Are there more tax efficient funds with similar characteristics that you would recommend?

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Are you currently maxing out all tax advantaged accounts?
I plan to: http://forum.mrmoneymustache.com/investor-alley/high-401k-fees/

I have to admit the various tax implications (long and short term capital gains etc.) are bit much for me to wrap my head around. Would I get a form or forms at the end of the year that breaks these down for tax filing purposes?

johnny847

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Re: Too much Emergency Fund
« Reply #6 on: March 22, 2015, 07:35:19 PM »
Quote
Which is good from the point of view from preservation of capital, which is what an emergency fund should do. It's bad from the point of view from taxes.
Are there more tax efficient funds with similar characteristics that you would recommend?
VTSAX is highly tax efficient - no capital gains distributions and 100% of dividends are qualified. However, that is 100% US stocks, and not a good place to park an emergency fund.

I have to admit the various tax implications (long and short term capital gains etc.) are bit much for me to wrap my head around. Would I get a form or forms at the end of the year that breaks these down for tax filing purposes?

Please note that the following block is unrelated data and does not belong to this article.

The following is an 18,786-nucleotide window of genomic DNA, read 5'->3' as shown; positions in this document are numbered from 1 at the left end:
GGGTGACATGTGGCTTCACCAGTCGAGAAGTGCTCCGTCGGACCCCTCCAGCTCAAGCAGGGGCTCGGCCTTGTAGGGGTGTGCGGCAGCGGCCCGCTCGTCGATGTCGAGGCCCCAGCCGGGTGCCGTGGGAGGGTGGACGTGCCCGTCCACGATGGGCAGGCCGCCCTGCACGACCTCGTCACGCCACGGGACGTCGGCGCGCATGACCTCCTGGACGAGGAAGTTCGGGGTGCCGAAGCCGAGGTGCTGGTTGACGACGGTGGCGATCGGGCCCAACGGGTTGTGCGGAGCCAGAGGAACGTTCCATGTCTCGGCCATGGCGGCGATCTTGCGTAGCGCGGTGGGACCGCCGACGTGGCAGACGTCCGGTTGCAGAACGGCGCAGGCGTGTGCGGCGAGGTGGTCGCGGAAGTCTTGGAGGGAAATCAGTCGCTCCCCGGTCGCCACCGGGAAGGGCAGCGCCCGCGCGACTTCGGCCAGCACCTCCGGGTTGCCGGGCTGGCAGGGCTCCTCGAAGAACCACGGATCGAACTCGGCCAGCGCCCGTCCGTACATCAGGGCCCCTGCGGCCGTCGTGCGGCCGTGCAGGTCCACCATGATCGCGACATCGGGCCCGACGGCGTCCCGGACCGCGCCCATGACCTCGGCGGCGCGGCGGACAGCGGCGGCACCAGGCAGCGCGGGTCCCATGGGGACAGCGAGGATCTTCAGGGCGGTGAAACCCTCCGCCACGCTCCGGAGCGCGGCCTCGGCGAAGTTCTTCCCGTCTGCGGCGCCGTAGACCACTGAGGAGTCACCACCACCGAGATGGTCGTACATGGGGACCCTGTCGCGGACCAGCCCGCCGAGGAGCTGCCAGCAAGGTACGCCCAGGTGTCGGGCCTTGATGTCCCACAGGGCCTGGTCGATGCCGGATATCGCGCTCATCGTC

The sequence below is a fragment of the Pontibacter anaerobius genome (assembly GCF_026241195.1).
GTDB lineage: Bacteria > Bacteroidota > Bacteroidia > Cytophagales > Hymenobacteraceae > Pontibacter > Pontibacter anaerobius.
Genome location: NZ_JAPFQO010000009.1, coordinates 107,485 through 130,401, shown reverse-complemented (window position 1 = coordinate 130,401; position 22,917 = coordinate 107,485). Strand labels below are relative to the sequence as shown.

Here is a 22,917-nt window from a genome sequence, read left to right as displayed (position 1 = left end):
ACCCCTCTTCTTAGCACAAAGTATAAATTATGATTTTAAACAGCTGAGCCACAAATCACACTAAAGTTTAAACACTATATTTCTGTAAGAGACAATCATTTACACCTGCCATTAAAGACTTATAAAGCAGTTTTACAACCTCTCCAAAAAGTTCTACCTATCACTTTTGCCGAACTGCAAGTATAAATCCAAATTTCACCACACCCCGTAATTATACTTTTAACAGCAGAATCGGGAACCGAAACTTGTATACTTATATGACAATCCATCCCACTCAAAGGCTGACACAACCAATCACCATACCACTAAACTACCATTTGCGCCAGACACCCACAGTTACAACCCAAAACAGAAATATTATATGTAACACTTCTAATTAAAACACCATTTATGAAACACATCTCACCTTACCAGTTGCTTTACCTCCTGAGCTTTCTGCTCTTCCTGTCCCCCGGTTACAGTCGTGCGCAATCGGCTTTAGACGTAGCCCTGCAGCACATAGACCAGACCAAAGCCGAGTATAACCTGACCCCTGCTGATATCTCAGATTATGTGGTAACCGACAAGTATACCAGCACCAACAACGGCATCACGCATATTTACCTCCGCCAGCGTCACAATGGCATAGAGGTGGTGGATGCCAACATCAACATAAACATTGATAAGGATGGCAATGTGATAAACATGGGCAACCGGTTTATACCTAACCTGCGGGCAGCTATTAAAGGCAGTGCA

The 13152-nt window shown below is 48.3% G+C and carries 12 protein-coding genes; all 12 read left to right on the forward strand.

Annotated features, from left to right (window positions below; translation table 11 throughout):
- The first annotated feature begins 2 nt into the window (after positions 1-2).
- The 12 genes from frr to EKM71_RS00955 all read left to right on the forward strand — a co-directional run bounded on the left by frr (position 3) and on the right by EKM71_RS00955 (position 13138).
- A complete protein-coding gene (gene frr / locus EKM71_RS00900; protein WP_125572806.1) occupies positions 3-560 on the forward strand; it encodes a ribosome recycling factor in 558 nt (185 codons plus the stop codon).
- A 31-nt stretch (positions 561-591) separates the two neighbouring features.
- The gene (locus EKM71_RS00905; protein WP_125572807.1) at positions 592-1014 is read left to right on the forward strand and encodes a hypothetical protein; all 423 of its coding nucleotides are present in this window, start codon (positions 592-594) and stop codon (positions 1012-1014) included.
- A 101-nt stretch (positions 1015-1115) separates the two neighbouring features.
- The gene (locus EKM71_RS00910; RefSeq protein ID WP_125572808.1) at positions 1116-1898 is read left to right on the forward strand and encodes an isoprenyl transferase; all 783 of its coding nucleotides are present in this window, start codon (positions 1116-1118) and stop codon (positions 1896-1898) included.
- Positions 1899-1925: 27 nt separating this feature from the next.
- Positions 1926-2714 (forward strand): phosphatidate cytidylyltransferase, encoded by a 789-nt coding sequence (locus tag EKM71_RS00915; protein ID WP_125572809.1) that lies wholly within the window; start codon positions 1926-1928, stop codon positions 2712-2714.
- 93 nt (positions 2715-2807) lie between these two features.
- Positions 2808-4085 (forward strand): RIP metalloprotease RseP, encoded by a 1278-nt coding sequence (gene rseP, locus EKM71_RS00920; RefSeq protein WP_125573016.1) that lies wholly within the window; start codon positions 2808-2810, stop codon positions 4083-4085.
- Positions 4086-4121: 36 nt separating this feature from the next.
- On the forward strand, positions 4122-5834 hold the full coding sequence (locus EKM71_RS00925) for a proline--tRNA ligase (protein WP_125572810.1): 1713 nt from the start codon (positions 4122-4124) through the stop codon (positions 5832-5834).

Yes. You will get a 1099-DIV for capital gains distributions and dividends. You will get a 1099-B if you sell mutual funds.

Financial.Velociraptor

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Re: Too much Emergency Fund
« Reply #7 on: March 22, 2015, 07:36:50 PM »


I have to admit the various tax implications (long and short term capital gains etc.) are bit much for me to wrap my head around. Would I get a form or forms at the end of the year that breaks these down for tax filing purposes?

LT/ST capital gains are on separate sections of the 1099 - sometimes your broker will not report basis for these however and will supplement with 8498.  Dividends including qualified and non qualified go on 1099 as well.  You get a separate 1099 for interest.  Some non-dividend distributions will be on K-1.